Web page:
Ever wonder what goes on in the Department of Special Collections? Totally awesome things, that’s what! Our student employees in particular do a wide variety of jobs, from monitoring our snazzy Reading Room to conducting research on interesting items in our collections. Julie DePasquale, Writing Seminars Class of 2011, researched and selected images from two fascinating early 19th century European costume books. She discovered that fashion plates are more than pretty pictures:
Recently I’ve been digitizing engravings of costumes from two books located in the Garrett Library: “Museum of Costumes” by the Musee Cosmopilite and the publisher Aubert and “Costumes of Various Countries” by Georges Jacques Gatine and Louis-Marie Lanté.
The images in the first set were made between 1853 and 1863, according to an article by Frédéric Maguet in the journal Ethnologie Française. He writes that they were part of a larger trend in the early 1800’s: that of increasing interest in regional peculiarities and the development of distinct regional identities. Each costume, Maguet says, serves as a symbol for the region it comes from—a symbol even stronger than landmarks, dialects, and other markers of place.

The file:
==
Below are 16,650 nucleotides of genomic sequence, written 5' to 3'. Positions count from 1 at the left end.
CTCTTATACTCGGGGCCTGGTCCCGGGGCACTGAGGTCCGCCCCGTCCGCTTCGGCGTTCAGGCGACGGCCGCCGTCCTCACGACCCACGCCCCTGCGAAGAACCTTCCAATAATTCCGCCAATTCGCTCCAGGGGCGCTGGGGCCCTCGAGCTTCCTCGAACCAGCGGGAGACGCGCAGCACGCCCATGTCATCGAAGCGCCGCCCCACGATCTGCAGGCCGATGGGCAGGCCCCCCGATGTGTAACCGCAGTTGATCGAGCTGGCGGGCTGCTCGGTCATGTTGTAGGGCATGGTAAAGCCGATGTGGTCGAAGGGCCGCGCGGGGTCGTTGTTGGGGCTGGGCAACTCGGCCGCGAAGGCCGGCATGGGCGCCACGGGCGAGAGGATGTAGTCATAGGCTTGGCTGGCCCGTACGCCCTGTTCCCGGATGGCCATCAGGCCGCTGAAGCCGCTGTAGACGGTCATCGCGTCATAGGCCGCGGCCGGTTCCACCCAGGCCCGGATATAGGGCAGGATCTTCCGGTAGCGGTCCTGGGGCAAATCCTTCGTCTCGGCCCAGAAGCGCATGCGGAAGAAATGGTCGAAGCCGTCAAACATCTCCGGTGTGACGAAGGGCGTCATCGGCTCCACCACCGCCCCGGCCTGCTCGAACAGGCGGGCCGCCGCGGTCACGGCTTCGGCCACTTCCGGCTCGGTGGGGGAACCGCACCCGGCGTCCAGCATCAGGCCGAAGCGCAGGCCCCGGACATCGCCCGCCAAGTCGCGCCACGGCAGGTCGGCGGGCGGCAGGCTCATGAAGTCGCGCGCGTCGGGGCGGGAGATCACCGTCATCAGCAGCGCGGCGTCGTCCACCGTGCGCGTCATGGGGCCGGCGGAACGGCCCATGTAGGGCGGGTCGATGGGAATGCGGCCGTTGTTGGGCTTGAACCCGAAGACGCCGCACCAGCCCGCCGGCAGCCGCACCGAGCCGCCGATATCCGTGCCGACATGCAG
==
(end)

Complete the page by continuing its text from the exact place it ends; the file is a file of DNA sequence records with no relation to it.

Various Countries is slightly older than Museum; Maguet appears to date the images to between 1819 and 1839. The creators, Gatine and Lanté, frequently produced engravings for Pierre Antoine Leboux de la Mésangère, operator of the fashion magazine Le Journal des dames et des modes, “Journal of Women and Fashions”.
Looking through dozens of these engravings has been an enlightening experience. I was surprised by how widely the costumes varied from region to region and country to country. Details that I’d always assumed changed with time—for the ladies, the length and width of skirts, and for the guys, length and cut of pants, as well as the styles, sizes, and practicality of shoes, hats, and the like—were also significantly affected by region.
The illustrations also present a different picture of women’s lives than I expected to find. All of the women are shown out and about on their own. In Lanté’s portraits, many of the women are identified by occupation: there are, among others, a cook, a head laundress, a knitter, a dairywoman, and many saleswomen offering a variety of products, including fruit, flowers, candy, sewing materials, and clothing. Whether or not the drawings reflect real women of the time with exact accuracy, the way the artist chose to portray them is significant in itself.
You can take a look at these two costume sets here!